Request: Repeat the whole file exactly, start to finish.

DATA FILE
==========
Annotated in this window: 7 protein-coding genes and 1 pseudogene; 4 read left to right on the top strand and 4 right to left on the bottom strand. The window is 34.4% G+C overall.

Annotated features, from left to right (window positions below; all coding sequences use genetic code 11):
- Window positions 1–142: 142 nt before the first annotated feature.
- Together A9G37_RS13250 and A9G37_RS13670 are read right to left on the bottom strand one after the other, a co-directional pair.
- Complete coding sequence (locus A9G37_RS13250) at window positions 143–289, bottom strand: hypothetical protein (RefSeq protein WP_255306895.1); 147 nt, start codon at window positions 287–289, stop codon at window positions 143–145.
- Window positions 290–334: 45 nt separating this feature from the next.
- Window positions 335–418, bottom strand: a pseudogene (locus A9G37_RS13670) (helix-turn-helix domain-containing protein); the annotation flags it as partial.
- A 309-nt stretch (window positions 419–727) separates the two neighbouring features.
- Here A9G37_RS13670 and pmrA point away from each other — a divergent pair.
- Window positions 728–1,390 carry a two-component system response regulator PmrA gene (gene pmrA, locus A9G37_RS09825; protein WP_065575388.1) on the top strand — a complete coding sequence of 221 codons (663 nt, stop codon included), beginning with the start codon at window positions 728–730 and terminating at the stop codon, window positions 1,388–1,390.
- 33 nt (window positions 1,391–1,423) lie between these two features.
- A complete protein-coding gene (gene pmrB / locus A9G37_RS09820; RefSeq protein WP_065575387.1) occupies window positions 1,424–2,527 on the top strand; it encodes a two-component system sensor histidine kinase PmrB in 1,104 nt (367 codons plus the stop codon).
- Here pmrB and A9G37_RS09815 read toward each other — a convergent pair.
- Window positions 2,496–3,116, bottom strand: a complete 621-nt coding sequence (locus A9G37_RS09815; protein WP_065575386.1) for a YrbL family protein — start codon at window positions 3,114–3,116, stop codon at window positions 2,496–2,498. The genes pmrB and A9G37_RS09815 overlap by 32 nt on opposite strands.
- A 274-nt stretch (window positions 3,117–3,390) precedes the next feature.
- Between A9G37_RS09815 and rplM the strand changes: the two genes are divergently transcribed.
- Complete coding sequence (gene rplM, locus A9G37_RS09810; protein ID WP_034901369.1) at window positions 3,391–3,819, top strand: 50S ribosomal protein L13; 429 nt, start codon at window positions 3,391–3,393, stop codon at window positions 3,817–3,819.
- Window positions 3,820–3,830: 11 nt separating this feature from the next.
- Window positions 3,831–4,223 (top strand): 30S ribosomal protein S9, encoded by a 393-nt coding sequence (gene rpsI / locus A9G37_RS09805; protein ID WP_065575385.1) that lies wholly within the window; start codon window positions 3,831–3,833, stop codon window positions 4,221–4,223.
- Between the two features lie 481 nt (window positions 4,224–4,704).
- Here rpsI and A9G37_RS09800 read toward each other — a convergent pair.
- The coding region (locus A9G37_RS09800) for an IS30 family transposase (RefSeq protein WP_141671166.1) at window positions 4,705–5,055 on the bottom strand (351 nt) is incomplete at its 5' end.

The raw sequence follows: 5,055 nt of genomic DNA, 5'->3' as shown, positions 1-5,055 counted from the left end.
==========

Annotated in this window: 7 protein-coding genes and 1 pseudogene; 4 read left to right on the top strand and 4 right to left on the bottom strand. The window is 34.4% G+C overall.

Annotated features, from left to right (window positions below; all coding sequences use genetic code 11):
- Window positions 1–142: 142 nt before the first annotated feature.
- Together A9G37_RS13250 and A9G37_RS13670 are read right to left on the bottom strand one after the other, a co-directional pair.
- Complete coding sequence (locus A9G37_RS13250) at window positions 143–289, bottom strand: hypothetical protein (RefSeq protein WP_255306895.1); 147 nt, start codon at window positions 287–289, stop codon at window positions 143–145.
- Window positions 290–334: 45 nt separating this feature from the next.
- Window positions 335–418, bottom strand: a pseudogene (locus A9G37_RS13670) (helix-turn-helix domain-containing protein); the annotation flags it as partial.
- A 309-nt stretch (window positions 419–727) separates the two neighbouring features.
- Here A9G37_RS13670 and pmrA point away from each other — a divergent pair.
- Window positions 728–1,390 carry a two-component system response regulator PmrA gene (gene pmrA, locus A9G37_RS09825; protein WP_065575388.1) on the top strand — a complete coding sequence of 221 codons (663 nt, stop codon included), beginning with the start codon at window positions 728–730 and terminating at the stop codon, window positions 1,388–1,390.
- 33 nt (window positions 1,391–1,423) lie between these two features.
- A complete protein-coding gene (gene pmrB / locus A9G37_RS09820; RefSeq protein WP_065575387.1) occupies window positions 1,424–2,527 on the top strand; it encodes a two-component system sensor histidine kinase PmrB in 1,104 nt (367 codons plus the stop codon).
- Here pmrB and A9G37_RS09815 read toward each other — a convergent pair.
- Window positions 2,496–3,116, bottom strand: a complete 621-nt coding sequence (locus A9G37_RS09815; protein WP_065575386.1) for a YrbL family protein — start codon at window positions 3,114–3,116, stop codon at window positions 2,496–2,498. The genes pmrB and A9G37_RS09815 overlap by 32 nt on opposite strands.
- A 274-nt stretch (window positions 3,117–3,390) precedes the next feature.
- Between A9G37_RS09815 and rplM the strand changes: the two genes are divergently transcribed.
- Complete coding sequence (gene rplM, locus A9G37_RS09810; protein ID WP_034901369.1) at window positions 3,391–3,819, top strand: 50S ribosomal protein L13; 429 nt, start codon at window positions 3,391–3,393, stop codon at window positions 3,817–3,819.
- Window positions 3,820–3,830: 11 nt separating this feature from the next.
- Window positions 3,831–4,223 (top strand): 30S ribosomal protein S9, encoded by a 393-nt coding sequence (gene rpsI / locus A9G37_RS09805; protein ID WP_065575385.1) that lies wholly within the window; start codon window positions 3,831–3,833, stop codon window positions 4,221–4,223.
- Between the two features lie 481 nt (window positions 4,224–4,704).
- Here rpsI and A9G37_RS09800 read toward each other — a convergent pair.
- The coding region (locus A9G37_RS09800) for an IS30 family transposase (RefSeq protein WP_141671166.1) at window positions 4,705–5,055 on the bottom strand (351 nt) is incomplete at its 5' end.

The raw sequence follows: 5,055 nt of genomic DNA, 5'->3' as shown, positions 1-5,055 counted from the left end.